Pursuing a New Job in Sales | Articles & Tips | WNYJobs.com | Rochester




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 Pursuing a New Job in Sales

By Joe Stein

Sales people and sales positions tend to be aligned in that both are usually very results oriented. For an employer, how success is defined can be very “black and white”. If you are exceeding the numbers, you are in good standing but if you are not (and don’t project that to change immediately), then a job search is probably in order. Similarly, for a salesperson, if you are not making as much as you desire or have in the past (perhaps your territory has been changed), then you are probably dissatisfied and need to start a job search.
If you are thinking about changing sales positions, there are a number of items that you should consider when starting your search. Below are just some of the topics you should consider:
• What Is Your Priority? Some of the aspects of a job search which may be important to others, are often not a top priority to a person in sales. For example, a supervisor relationship can be very important to most, while in sales, the mindset is often to have your boss leave you alone and let you sell. Similarly, work variety and content can be critical to some job seekers, while for a salesperson, the mission is pretty singularly and unwavering…add value, build relationships, secure the sale.
• Are You Free to Go? You may wonder about this one…isn’t it employment-at-will? It is not uncommon in sales, however, for there to be a signed non-compete clause. In order for it to be enforceable, you should have received something (hired, promotion) and the terms should be specific (industry, geographic range). Did you sign one? If so, you may want to have a lawyer review how enforceable the terms are and exactly what does it prevent you from doing. If there is not a non-compete, you are free to pursue any position.
• Sharpen Your Interview Skills: Whether fair or not, the expectation is that you will be a very good speaker at your interview. The stereotype is that if you are good at selling something, then you will automatically be smooth when selling yourself to others. I don’t necessary agree with this, since as extroverted as someone may be, there is something about talking about yourself that can be challenging to do. Since the expectations will most likely be high, be sure to practice your answers to the most commonly asked questions. In that regard, the prospective employer will seemingly be very interested in how you will overcome any obstacles or objections that occur (and if you have been in sales, you know that this will happen).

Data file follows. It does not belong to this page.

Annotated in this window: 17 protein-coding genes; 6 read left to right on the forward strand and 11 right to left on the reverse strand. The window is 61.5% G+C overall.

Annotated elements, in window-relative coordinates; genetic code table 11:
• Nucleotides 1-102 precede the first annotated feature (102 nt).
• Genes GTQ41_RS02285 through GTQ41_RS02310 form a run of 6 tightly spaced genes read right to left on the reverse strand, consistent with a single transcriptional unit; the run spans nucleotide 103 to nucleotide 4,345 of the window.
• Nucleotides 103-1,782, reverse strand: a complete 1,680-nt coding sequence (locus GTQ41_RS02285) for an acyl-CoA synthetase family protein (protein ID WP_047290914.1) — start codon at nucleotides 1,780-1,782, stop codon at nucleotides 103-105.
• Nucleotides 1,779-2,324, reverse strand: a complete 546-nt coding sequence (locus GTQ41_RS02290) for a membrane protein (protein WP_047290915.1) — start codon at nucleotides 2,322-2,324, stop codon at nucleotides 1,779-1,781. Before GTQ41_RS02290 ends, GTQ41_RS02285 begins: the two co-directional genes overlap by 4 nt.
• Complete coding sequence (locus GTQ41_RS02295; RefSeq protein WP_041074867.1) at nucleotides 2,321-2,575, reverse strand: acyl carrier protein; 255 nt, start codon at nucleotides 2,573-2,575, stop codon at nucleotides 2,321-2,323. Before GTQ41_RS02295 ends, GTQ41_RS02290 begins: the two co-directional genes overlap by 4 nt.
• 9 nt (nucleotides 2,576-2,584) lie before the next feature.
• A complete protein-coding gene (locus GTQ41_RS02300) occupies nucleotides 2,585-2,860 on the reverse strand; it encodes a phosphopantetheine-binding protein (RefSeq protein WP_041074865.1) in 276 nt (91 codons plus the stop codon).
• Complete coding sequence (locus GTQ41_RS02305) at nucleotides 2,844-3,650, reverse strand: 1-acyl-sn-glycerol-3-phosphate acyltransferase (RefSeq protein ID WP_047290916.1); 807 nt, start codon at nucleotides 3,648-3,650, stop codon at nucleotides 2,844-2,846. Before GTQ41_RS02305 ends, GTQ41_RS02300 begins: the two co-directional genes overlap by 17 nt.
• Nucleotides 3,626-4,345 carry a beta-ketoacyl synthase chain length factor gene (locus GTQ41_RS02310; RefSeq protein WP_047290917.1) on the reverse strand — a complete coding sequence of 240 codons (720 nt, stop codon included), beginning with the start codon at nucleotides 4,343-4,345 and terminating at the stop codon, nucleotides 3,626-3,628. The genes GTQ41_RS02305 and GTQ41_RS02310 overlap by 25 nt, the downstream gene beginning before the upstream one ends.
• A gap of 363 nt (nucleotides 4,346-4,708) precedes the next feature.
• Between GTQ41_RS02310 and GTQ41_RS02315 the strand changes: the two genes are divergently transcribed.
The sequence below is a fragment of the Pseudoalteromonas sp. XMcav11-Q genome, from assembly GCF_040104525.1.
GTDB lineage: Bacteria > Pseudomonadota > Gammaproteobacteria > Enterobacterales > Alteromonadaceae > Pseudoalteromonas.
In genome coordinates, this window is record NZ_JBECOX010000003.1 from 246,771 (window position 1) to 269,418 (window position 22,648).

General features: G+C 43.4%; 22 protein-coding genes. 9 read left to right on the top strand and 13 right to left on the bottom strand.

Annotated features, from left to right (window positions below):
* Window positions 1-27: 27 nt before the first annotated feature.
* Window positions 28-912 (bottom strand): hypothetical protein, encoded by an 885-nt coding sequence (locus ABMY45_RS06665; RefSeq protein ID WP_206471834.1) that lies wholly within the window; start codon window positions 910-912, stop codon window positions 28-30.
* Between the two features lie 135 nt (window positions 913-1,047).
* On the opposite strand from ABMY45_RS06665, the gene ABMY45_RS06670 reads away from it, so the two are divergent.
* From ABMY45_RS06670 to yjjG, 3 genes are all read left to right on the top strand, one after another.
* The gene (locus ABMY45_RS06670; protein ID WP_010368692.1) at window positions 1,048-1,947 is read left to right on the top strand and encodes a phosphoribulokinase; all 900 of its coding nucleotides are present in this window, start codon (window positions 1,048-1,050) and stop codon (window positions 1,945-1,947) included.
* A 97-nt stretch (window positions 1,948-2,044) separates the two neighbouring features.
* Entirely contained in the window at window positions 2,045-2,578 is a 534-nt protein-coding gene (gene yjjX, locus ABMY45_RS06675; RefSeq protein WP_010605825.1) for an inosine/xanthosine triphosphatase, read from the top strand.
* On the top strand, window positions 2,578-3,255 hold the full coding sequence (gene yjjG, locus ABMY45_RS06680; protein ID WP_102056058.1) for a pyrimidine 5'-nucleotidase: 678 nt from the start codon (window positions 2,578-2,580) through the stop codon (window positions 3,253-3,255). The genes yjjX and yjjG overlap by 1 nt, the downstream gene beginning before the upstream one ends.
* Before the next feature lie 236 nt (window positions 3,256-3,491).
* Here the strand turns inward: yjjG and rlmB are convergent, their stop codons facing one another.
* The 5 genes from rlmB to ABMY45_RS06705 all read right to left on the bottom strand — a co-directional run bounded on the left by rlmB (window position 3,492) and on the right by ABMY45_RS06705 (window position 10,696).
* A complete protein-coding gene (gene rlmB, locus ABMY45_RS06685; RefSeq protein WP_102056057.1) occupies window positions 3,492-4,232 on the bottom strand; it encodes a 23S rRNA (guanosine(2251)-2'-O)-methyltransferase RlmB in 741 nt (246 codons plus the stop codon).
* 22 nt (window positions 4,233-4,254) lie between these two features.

• Be Sure to Sell: In a sales interview, you have an advantage over job seekers interviewing for other jobs, in that you are expected to overtly sell yourself. While in other positions, a job seeker may want to stress how well he/she works with others and what a strong team player they are. For sales position, you want to communicate how you outperformed others in whatever sales metrics you feel will be most valuable. Emphasize the metrics you did strongly on in your past position, while ignoring or deemphasizing any that you did not do as well. The only caveat to this point is that you don’t want to sell yourself to the point of being annoyingly arrogant or come across as someone who won’t follow any policies that have been written.
• Do Your Research: For many job seekers, a cursory knowledge of the prospective employer is sufficient to ask a few questions and respond to any small talk that will occur. For a sales position, often this minimal approach will not nearly be good enough, as the Hiring Manager may expect you to explain (in-depth) the sales approach you will take using information about the product or company in question. This questioning may even result in role playing with the Hiring Manager. You will also want to do this research to determine if this prospective company will provide you the necessary growth to meet your sales revenue desires.
• Sharpen Your References: Reference checking can be very important in regard to a sales position. The reference can validate what you have already communicated regarding your sales accomplishments. Similarly, if you have any formal certificates of sales awards, this could be something to be shared.
One of the nice aspects about a career in sales is that the occupation does not generally tie you to a particular industry or region. Your transferable skills should open a variety of open sales positions to you for consideration. Given this information, it is important that you determine exactly what you want out of your sales career, and then prepare accordingly.